As the daughter of a tech executive, CC Miles can’t tell you firsthand what it’s like to grow up hungry.

But as a singer-songwriter with a poetic soul and an artist’s talent to empathize, Miles, 19, of Medford Lakes, has decided to try.

Bearing the uncommon title of “Youth Ambassador 2020 for the Food Bank of South Jersey,” Miles has volunteered for six years for the food-distribution agency that serves Camden, Gloucester, Burlington, and Salem Counties. After packaging food in the Food Bank’s Pennsauken warehouse and talking to dozens of clients, she knows that the economic wreckage wrought by COVID-19 has only increased need.

Food Bank distribution has rocketed from 16 million pounds in 2019 to nearly 21 million pounds and climbing so far this year because of the ravages of the coronavirus, agency officials say. Similarly, the agency has distributed 800,000 more meals to children (including school lunches) this year than last.

“I’m simply trying to be a good citizen,” said Miles, who graduated from Shawnee High School in Medford, and is pursuing her music career full time. Her social conscience was developed at least in part by her father, Chris, who runs Miles Technologies, a Lumberton, Burlington County, IT company. He’s spent years doing charitable work for individuals living with disabilities, she said.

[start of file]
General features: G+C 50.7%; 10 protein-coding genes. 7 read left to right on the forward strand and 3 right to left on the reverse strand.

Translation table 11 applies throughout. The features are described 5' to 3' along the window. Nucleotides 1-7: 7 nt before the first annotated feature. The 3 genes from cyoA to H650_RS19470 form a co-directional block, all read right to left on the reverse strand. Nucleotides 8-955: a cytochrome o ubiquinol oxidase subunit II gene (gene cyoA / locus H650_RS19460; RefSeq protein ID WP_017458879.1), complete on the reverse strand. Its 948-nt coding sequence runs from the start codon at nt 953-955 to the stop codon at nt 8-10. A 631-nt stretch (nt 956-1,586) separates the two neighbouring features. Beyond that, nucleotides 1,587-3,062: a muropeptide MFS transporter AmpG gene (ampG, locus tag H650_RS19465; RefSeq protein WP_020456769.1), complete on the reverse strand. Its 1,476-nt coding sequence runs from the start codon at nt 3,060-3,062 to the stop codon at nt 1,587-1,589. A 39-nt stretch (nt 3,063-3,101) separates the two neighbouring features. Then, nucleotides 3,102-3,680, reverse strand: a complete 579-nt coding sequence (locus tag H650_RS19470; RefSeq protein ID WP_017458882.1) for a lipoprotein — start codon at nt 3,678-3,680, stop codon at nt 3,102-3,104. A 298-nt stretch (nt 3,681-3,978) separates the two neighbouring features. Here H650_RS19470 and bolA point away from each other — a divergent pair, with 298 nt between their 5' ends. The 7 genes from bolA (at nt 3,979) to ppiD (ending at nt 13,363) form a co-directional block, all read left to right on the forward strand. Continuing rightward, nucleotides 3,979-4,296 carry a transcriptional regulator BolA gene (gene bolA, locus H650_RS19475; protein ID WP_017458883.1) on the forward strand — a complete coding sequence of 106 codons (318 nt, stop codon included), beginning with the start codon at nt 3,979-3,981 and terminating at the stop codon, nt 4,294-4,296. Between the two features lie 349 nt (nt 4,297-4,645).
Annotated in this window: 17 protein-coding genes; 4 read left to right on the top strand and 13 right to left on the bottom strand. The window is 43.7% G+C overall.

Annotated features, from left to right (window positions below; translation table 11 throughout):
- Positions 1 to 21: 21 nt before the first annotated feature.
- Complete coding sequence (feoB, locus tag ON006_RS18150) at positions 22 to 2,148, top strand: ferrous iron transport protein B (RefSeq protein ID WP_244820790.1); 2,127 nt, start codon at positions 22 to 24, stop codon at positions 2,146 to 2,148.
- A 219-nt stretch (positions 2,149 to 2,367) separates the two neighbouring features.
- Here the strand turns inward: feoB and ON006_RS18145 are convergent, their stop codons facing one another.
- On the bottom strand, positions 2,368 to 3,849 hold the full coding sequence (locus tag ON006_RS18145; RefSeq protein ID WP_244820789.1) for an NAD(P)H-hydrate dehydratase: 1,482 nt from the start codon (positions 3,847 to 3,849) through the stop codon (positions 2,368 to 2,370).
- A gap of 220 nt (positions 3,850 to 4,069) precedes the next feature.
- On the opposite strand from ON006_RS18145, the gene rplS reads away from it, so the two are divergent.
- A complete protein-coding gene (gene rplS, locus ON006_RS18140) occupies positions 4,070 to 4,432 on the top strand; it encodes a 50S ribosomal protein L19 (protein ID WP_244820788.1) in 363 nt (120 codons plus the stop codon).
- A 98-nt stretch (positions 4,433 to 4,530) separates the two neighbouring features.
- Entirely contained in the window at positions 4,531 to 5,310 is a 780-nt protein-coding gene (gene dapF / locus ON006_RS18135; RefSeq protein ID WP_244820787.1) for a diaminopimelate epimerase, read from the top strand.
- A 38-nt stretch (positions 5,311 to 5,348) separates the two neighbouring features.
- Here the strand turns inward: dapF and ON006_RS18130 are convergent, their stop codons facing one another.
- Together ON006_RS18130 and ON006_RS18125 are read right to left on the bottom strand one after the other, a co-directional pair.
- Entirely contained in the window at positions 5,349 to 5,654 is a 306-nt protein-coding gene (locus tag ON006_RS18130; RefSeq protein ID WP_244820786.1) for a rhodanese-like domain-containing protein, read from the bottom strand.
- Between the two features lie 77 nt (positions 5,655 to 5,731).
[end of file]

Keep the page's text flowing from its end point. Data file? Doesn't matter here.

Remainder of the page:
“I can’t believe how many people around me struggle with food insecurity,” she said, referencing the federal government term that describes the lack of money to pay for enough food to sustain a healthy life.

There are 60,000 food-insecure residents of Camden County, 17,000 of them children, Food Bank figures show; nearly 42,000 in Burlington County (close to 11,000 children); and almost 27,000 in Gloucester County (about 8,200 children).

Feeding America, the national food charity of which the Food Bank of South Jersey is a part, estimates that by the end of the year, the pandemic will have increased food insecurity in each of those counties by about five percentage points since 2018 (the latest available figures): up from 7.5% to 12.3% in Burlington County; 7.8% to 12.6% in Gloucester County; and 10.3% to 15.3% in Camden County.

» READ MORE: Hunger expected to explode here, throughout America, because of COVID-19

Aware of those head-spinning numbers, Miles said, “I’ve written a song about it all.” It’s already familiar to fans of her three albums and her followers on YouTube. Even as a teenager, Miles, whose look reminds people of Taylor Swift, understands that “music is a powerful form of information.”

In her song, “Mama, Please Don’t Worry,” Miles imagines a hungry household and its attendant anxieties:

... the week goes by and it’s that time mama can’t afford to feed me/

And I can hear her cry at night but I just pretend I’m sleeping/

She’s a hard worker but sometimes it ain’t enough/

I tell her it don’t matter even when it does.

‘Pretty bad out here’

That fraught parent-child dynamic in the face of food insecurity is all too familiar to Asia Lewis, 39, an unemployed secretary and mother of five in Stratford, Camden County.

“It’s pretty bad out here,” she said. “We were robbing Peter to pay Paul just to stay afloat before. Then COVID happened.”